Posted March 16, 2013

    Just wondering who if anyone proofread or edited this book.  She

    Just wondering who if anyone proofread or edited this book.  She has Franklin D. Roosevelt succeeding Calvin Coolidge and the last time I checked he succeeded Herbert Hoover.  Not good..

    2 out of 4 people found this review helpful.

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  • Anonymous

    Posted January 17, 2014

    Interesting but repetitive

    This book tells some very interesting stories about the Supreme Court and the men - and now women - who have sat on it, including the author. However, it is repetitive and could have benefitted from better editing.

    1 out of 1 people found this review helpful.

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  • Posted August 15, 2013

    more from this reviewer

    Great for History Fans There¿s no argument that the Supreme Cou

    Great for History Fans

    There’s no argument that the Supreme Court is a vital American institution. It serves as the third branch of government and keeps the others in check. But for the most part, it is pretty boring. Most people don’t pay much attention to the goings-on of the Court unless they are hearing arguments about a major social policy, such as gay marriage or abortion. I admit, I’m one of these people. Even though I love the law and politics and public policy, I don’t follow the Supreme Court as diligently as I should. But that may change now that I’ve read Sandra Day O’Connor’s book about her experiences on the bench.




    The first female Supreme Court Justice, O’Connor served for 25 years. But unlike most ‘memoirs’ this one is less about O’Connor than about the history of the Supreme Court. When I first started reading, I was expecting her life story – her upbringing, the obstacles she overcame, and her thoughts about her life – so I was a caught off guard when it read more like a history book. But once I readjusted my frame of mind, I loved it.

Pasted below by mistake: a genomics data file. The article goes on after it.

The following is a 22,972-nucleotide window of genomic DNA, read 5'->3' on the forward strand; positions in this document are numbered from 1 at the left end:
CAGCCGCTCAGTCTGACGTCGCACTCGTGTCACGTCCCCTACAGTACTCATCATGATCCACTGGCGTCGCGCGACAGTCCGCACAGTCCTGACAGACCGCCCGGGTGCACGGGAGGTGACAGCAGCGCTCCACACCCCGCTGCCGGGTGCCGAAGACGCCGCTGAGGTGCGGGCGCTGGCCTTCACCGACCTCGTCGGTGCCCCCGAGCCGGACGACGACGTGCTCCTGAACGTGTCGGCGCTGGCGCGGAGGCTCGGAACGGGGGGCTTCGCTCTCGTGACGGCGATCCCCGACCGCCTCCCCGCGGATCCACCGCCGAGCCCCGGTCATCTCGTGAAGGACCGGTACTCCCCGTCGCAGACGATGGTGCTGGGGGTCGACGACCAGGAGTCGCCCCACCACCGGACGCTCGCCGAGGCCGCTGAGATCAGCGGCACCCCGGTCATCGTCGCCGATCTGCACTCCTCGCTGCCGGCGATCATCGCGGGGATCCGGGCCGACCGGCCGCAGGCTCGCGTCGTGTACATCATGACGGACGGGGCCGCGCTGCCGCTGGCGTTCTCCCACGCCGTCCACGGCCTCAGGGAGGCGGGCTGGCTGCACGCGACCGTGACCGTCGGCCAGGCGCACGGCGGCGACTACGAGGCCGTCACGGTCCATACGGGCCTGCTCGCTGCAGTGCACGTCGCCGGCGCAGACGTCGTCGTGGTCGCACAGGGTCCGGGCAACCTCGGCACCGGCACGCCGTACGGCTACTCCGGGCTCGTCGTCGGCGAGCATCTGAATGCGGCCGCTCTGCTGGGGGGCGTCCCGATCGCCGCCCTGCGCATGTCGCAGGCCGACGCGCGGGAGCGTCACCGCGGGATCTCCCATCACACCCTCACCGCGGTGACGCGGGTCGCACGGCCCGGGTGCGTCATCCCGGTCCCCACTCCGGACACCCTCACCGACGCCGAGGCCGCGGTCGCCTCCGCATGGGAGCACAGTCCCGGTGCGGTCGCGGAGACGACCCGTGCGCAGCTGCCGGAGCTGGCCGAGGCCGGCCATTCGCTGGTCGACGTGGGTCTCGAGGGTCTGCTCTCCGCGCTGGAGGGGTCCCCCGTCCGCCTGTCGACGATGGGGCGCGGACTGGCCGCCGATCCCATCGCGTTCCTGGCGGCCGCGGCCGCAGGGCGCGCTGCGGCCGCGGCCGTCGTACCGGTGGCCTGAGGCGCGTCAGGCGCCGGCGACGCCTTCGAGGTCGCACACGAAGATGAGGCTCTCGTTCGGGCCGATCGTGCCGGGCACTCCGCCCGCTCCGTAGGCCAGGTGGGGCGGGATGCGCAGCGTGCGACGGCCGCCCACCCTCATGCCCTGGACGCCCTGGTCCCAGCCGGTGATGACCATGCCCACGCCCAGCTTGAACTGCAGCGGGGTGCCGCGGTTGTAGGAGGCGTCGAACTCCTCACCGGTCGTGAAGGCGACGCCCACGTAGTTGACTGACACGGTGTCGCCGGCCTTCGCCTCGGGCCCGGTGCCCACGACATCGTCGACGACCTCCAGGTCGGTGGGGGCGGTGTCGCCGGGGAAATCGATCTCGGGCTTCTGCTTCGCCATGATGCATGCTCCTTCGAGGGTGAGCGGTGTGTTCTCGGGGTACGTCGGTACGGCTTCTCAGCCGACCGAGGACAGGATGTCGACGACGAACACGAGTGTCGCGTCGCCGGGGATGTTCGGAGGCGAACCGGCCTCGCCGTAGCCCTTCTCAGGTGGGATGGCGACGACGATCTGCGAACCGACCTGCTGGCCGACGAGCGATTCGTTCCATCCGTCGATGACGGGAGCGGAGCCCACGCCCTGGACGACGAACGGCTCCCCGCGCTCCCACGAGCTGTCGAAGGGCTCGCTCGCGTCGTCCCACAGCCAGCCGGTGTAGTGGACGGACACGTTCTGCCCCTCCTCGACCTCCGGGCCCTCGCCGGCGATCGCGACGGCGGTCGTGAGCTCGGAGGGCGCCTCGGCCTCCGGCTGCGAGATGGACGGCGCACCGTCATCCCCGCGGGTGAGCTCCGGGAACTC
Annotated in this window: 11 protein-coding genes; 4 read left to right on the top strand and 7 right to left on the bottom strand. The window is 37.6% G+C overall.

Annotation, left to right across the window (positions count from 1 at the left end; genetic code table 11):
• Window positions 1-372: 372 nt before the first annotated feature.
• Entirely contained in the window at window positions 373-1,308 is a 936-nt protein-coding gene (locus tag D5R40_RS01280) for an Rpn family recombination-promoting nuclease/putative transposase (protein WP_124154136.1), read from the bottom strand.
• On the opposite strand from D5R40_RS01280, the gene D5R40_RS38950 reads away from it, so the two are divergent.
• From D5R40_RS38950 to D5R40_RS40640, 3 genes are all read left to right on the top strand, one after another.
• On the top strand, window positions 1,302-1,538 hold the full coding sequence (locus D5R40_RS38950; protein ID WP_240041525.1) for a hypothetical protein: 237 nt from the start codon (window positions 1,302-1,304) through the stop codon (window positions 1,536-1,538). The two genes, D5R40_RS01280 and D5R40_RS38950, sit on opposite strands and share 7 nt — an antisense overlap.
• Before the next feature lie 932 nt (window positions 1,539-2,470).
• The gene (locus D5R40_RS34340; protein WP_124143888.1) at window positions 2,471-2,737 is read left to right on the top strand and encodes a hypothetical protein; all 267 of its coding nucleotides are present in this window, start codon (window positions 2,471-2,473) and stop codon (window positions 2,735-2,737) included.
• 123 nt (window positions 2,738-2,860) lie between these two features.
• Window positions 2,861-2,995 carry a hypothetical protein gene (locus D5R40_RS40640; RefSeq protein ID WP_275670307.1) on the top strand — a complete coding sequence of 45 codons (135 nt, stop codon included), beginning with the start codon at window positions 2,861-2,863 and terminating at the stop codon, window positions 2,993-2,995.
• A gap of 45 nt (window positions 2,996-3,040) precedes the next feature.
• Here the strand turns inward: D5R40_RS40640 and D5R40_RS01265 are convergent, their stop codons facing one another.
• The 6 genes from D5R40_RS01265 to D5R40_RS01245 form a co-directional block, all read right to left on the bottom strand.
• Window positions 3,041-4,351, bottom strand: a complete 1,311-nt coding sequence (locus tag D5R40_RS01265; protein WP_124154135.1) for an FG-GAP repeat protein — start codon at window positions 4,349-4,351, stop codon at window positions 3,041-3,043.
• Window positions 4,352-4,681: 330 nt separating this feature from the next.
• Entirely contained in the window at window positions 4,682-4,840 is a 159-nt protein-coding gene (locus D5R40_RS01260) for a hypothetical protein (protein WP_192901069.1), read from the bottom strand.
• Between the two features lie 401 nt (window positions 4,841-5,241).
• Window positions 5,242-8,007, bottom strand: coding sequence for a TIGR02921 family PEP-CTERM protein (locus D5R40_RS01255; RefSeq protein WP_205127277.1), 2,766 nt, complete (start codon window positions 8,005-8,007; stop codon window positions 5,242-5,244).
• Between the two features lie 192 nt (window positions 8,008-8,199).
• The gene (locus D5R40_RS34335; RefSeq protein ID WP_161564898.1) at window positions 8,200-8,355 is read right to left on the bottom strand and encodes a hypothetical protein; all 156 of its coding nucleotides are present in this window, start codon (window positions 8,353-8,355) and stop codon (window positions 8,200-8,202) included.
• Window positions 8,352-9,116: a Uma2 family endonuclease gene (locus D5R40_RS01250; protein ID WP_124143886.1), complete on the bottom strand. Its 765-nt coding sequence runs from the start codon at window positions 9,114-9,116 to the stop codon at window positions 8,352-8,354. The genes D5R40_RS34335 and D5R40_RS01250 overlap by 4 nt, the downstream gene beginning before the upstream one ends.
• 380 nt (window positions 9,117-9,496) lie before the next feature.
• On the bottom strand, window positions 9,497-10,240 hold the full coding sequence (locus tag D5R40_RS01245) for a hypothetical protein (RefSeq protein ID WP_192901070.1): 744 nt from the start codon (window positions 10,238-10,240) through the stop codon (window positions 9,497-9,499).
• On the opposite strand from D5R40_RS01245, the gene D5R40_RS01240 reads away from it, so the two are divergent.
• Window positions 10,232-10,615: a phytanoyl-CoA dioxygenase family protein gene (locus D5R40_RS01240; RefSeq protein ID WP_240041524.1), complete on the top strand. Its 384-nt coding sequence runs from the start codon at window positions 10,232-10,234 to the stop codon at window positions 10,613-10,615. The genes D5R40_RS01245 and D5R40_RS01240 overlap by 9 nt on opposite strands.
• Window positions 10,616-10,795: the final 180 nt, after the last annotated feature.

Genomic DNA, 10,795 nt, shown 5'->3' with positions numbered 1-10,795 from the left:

¿¿From the early days to the current system we have in place, O’Connor gives the reader a broad overview of how the Supreme Court arrived at its current destination. She talks about some of the most important justices (beloved like Holmes and hated like McReynolds, whose funeral was not attended by any Justices because he was so horribly racist). She also discusses, at length, the early practice of circuit-riding, when Supreme Court Justices traveled the country to preside over the lower courts (something that maybe some of the current Justices should do in an effort to see all sides of society…)




    Filled with fun facts and personal anecdotes, Out of Order is a pleasant and informative read. I recommend it for anyone who has a slight interest in the courts or our government because, despite its history lessons, it’s written informally and is much more enjoyable. I will definitely be whipping out some of these fun facts over the next few years.

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  • Posted May 24, 2013

    Worth reading.

    This is a well written summary of the purpose, history, & changes to the supreme court since it's inception to it's current operation. Bonus inclusion of both The Declaration of Independence & The Constitution of the United States makes for a well rounded read of our country's history.